Abstinence-only is also ineffective at protecting and promoting the health needs of LGBTQ youth, particularly as it relates to STI risk reduction. Abstinence-only programs often include stigmatizing information on homosexual behavior as deviant and unnatural. These messages can be tremendously traumatic to youth, as one in ten adolescents struggle with issues related to sexual identity (20). The homophobia that permeates American society is further perpetuated by abstinence-only programs, and contributes to homophobia related health issues such as feelings of isolation and loneliness, suicide, HIV infection, substance abuse, and violence among LGBTQ youth (21). Not only does abstinence-only label homosexual behavior as unnatural, but it also deems heterosexual marriage to be the only appropriate sexual relationship (22). This provision is additionally harmful to LGBTQ youth because they are restricted from marrying a same sex partner in most U.S. states. Thus LGBTQ youth have no method of disease prevention or health protection under abstinence-only programs and are ultimately made to feel that their sexual orientation is wrong.


Abstinence-only until marriage programs are overwhelmingly ineffective at protecting young people from contracting STIs because they rely on a set of false assumptions. First, abstinence-only programs assume that misleading and inaccurate information on the effectiveness of proven disease-prevention methods, like condoms, will scare adolescents into abstaining from sex. Second, they assume that adolescents can simply deny the normal development of a sexual identity that occurs and the sexual feelings and desires that drive their behaviors. Finally, they assume that adolescents are not already engaging in sexual activity and use homophobia to accomplish a discriminatory, hetero-normative agenda. There is a growing body of literature confirming that abstinence-only programs are not only ineffective, but also potentially harmful to a population that is in most critical need of reliable, creative, and theoretically based interventions that seek to optimize their health rather than restrict it.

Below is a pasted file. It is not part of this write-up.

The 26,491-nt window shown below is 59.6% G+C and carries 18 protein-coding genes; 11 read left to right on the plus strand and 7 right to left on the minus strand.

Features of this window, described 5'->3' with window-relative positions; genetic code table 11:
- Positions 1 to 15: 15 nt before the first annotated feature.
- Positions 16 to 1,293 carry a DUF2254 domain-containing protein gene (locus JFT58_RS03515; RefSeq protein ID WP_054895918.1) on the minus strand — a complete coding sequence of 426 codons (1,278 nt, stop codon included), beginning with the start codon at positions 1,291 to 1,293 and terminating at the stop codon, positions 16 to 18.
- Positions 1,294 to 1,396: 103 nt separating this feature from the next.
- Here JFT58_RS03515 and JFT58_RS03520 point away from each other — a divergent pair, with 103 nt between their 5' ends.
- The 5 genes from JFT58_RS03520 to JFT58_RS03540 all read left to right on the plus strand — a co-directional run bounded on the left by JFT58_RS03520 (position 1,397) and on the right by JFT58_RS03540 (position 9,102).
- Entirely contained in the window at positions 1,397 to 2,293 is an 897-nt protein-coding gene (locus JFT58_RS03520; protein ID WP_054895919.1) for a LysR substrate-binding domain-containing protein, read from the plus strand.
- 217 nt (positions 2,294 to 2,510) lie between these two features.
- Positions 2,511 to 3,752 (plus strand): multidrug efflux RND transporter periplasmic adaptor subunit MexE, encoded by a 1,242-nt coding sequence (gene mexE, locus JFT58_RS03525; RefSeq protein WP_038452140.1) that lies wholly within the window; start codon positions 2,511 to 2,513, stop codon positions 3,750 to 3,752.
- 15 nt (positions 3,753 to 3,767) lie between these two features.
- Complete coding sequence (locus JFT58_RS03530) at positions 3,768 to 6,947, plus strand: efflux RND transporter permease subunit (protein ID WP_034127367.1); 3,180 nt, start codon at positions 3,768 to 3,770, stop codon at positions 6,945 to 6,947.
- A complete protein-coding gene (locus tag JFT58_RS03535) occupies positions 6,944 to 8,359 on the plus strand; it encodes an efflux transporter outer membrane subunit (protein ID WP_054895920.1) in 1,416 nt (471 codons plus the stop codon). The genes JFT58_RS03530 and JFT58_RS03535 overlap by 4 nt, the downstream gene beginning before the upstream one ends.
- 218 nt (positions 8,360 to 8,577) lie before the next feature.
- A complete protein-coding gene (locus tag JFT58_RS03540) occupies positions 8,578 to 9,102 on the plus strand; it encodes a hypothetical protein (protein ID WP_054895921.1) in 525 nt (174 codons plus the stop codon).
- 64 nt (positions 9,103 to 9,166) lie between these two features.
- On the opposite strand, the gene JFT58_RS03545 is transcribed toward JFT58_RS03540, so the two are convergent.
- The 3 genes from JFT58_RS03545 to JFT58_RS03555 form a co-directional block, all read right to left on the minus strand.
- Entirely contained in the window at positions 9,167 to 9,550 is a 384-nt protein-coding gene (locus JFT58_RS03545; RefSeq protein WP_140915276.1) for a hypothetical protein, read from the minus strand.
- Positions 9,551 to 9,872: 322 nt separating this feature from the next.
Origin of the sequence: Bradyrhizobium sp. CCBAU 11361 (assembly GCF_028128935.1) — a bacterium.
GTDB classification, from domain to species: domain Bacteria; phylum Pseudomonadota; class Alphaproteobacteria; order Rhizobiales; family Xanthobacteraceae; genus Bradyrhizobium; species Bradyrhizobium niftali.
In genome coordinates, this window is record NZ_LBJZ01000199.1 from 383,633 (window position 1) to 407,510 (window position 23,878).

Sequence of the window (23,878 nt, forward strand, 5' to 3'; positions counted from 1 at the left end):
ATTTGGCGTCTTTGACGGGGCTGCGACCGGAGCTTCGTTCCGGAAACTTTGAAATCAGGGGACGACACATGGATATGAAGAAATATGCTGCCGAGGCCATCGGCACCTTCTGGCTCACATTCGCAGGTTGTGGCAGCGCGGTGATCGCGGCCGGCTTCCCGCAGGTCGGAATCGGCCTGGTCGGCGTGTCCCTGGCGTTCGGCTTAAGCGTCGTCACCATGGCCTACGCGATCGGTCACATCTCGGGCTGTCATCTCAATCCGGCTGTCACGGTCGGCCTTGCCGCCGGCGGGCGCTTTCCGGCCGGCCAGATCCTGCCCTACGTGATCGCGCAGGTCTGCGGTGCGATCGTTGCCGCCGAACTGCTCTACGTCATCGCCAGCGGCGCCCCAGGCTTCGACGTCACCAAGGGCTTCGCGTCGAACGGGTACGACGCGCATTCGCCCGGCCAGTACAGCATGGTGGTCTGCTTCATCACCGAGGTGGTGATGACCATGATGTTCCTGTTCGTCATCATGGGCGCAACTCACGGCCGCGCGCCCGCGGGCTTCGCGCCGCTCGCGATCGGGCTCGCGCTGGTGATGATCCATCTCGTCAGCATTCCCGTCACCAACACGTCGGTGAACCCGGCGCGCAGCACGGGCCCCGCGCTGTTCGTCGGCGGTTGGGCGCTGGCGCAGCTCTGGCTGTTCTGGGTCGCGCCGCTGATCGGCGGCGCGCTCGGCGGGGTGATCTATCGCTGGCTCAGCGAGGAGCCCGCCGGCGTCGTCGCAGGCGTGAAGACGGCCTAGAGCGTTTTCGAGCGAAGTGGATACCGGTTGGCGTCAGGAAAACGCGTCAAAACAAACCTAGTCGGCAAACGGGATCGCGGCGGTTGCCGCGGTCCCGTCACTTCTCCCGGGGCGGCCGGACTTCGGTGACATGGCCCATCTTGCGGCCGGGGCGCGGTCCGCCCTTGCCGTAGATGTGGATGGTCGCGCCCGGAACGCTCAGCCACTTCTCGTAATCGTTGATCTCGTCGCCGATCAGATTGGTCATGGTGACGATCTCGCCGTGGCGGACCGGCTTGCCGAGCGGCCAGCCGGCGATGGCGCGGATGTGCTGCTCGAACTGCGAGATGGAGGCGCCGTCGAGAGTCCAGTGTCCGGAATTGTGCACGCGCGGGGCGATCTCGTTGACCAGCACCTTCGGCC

An Alternative Approach to Optimizing Adolescent Sexual Health

While abstinence-only until marriage programs have dominated the sexual health landscape for young people over the past two decades, research proving these programs to be ineffective provides an opportunity to design new interventions. Exposing and critiquing the flawed and false assumptions of abstinence-only programs is important to understand how more effective interventions can be developed that respond to these false assumptions. The program Let’s be REAL was designed in response to the failure of abstinence-only programs and the need to provide young people with a source of comprehensive sexuality information, access to services in their local communities, and a sense of community and belonging to a group that values each and every teen, regardless of their sexual status (having sex or not) or sexual orientation. The format of Let’s be REAL will be an interactive website for teens that features the voices and stories of teens on issues related to sexual health. The site will allow young people to access information through stories and interactive features, rather than from adult lectures. The goal of Let’s be REAL is to have a place where youth can feel comfortable going to for more information about their sexual identity and health from their peers, and feel a part of a greater community. Membership to Let’s be REAL means the promise to “be real” about sexuality, and expose the truths about sexual health, as it concerns young people. The Let’s be REAL campaign will respond to the three flawed assumptions of abstinence-only by providing comprehensive sexuality information, acknowledging that sexual desires are a normal part of growing up and how to handle them, as well as an emphasis on support for sexually active teens and LGBTQ youth. The Let’s be REAL campaign will be developed with the active participation of teens and aims to inspire a movement towards getting real around sexual health for young people.